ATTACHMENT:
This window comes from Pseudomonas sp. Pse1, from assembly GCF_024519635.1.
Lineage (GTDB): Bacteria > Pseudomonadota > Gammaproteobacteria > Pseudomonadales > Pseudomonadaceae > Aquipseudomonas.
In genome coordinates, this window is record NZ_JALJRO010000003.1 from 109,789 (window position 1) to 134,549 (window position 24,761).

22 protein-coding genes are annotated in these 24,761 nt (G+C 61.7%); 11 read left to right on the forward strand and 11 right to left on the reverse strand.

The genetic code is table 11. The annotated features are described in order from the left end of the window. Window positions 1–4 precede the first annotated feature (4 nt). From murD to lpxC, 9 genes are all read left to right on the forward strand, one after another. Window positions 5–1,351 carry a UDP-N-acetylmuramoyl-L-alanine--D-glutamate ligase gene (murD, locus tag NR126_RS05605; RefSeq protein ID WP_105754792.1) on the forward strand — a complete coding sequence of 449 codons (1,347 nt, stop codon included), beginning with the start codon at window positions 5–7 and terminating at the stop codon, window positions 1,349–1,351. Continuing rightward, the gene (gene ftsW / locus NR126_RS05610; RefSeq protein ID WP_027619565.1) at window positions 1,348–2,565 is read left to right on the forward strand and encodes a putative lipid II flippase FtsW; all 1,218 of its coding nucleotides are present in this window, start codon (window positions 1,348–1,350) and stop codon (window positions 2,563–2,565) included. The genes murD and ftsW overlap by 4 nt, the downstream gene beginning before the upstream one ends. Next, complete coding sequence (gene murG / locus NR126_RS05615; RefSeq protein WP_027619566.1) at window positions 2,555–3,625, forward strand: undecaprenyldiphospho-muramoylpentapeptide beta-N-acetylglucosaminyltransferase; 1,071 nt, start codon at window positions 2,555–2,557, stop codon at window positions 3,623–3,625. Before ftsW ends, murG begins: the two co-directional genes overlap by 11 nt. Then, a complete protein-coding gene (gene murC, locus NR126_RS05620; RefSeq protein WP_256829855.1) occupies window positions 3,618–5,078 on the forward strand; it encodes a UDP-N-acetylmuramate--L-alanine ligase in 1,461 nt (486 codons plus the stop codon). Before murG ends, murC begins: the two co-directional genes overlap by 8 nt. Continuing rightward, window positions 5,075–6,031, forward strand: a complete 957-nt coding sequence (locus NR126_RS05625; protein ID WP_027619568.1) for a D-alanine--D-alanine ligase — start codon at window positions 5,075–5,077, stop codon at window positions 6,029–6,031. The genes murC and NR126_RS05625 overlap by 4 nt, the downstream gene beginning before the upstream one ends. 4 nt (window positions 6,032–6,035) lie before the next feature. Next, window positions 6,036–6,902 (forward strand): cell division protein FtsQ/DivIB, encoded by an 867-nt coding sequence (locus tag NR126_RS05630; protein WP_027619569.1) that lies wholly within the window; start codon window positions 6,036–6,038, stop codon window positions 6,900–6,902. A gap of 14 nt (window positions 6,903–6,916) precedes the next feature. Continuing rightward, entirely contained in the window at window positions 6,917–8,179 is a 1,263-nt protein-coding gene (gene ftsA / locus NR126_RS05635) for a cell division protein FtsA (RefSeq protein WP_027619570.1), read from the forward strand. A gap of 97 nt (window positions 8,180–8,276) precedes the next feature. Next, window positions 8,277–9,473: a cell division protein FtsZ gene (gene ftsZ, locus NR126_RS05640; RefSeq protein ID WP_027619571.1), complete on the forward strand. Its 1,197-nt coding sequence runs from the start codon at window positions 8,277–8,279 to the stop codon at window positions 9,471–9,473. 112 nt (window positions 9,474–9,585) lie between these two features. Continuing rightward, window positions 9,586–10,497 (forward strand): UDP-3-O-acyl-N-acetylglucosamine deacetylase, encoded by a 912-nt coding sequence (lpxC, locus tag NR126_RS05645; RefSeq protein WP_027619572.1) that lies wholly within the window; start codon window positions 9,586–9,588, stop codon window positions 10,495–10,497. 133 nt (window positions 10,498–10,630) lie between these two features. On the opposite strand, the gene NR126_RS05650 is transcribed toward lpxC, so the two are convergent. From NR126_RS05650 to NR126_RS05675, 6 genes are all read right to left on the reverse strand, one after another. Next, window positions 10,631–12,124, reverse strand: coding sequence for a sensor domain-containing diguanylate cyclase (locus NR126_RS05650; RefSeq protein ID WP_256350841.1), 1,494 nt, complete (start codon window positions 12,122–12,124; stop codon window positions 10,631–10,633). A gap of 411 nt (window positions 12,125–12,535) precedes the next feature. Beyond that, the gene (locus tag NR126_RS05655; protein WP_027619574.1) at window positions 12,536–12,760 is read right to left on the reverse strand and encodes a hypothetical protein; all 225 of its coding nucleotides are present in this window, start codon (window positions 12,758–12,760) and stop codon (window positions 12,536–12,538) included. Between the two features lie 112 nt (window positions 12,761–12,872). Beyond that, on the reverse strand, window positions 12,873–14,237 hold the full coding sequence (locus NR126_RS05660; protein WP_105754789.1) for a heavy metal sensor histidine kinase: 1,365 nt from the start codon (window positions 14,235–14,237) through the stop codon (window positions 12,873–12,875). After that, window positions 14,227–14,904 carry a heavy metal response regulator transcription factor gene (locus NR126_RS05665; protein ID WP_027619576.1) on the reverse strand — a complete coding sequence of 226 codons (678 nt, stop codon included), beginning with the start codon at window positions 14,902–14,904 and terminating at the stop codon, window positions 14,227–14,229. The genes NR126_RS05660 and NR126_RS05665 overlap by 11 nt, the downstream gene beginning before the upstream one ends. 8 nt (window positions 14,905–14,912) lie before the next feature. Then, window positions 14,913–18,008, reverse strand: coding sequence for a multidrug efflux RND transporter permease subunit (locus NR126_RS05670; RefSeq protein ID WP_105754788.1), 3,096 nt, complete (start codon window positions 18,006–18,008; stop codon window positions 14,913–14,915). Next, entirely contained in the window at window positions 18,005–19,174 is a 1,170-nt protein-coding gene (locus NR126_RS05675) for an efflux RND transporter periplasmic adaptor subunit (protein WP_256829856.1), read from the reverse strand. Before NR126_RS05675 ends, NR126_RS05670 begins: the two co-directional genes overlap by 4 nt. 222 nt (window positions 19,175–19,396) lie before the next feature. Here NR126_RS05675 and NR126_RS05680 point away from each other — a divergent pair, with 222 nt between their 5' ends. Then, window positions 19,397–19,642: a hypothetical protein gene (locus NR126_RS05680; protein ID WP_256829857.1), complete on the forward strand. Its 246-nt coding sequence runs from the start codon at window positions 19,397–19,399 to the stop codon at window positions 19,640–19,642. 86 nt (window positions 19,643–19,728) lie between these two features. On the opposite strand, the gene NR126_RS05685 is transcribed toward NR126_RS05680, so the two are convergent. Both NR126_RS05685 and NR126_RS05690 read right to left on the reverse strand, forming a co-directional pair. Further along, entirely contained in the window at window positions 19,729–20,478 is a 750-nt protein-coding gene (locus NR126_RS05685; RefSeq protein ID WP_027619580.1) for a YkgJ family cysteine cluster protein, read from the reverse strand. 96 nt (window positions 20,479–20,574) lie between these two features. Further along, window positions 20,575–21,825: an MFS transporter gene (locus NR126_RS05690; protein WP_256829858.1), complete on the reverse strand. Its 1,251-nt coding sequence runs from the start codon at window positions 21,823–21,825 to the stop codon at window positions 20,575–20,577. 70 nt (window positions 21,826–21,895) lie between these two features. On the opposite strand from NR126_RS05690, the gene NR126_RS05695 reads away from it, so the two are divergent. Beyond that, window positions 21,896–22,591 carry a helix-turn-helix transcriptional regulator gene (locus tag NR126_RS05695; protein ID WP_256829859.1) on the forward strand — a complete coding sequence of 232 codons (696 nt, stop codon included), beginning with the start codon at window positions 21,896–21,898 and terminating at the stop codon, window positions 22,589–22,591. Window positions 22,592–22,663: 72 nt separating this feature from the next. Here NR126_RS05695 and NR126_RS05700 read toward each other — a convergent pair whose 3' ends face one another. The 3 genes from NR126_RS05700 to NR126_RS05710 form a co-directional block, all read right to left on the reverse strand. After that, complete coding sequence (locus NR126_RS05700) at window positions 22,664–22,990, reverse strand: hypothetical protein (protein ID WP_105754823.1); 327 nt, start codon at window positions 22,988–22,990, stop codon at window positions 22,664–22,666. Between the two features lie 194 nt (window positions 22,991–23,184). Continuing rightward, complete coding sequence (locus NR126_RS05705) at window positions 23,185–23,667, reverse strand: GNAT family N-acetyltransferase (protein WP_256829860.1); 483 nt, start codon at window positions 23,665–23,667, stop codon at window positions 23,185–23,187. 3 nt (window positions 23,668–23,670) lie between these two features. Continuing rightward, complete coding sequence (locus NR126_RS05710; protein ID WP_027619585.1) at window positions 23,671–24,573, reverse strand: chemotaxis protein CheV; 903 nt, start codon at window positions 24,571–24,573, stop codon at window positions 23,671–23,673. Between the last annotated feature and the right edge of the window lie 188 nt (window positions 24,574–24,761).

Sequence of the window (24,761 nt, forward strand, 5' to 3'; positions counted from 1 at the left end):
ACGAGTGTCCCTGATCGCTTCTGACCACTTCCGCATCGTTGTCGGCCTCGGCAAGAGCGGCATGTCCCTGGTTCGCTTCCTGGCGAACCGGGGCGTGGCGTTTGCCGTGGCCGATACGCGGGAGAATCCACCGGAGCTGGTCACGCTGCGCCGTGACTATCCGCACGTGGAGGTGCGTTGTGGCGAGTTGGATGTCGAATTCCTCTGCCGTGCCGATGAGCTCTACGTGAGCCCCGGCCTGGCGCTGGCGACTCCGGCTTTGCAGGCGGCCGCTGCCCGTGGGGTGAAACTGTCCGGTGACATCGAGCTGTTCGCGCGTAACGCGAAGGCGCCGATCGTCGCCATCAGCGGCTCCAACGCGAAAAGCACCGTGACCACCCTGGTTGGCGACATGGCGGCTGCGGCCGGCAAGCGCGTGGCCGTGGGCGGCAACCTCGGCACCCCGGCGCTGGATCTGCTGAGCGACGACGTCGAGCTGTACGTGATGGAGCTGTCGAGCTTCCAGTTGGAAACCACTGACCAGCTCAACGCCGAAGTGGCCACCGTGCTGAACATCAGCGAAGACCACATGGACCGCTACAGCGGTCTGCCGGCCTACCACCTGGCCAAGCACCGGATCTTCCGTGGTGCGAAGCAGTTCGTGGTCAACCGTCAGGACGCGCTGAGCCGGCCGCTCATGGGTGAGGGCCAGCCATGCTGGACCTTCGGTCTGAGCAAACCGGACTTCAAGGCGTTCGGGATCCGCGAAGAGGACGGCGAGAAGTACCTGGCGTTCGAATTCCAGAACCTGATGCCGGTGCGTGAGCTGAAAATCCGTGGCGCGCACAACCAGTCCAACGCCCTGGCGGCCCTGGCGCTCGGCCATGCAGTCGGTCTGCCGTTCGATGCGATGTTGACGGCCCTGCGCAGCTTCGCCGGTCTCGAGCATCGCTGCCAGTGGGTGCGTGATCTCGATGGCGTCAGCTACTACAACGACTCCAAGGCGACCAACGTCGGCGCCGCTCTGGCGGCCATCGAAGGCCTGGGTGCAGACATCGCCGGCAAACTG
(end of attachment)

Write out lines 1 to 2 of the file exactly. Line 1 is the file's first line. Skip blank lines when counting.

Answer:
This window comes from Pseudomonas sp. Pse1, from assembly GCF_024519635.1.
Lineage (GTDB): Bacteria > Pseudomonadota > Gammaproteobacteria > Pseudomonadales > Pseudomonadaceae > Aquipseudomonas.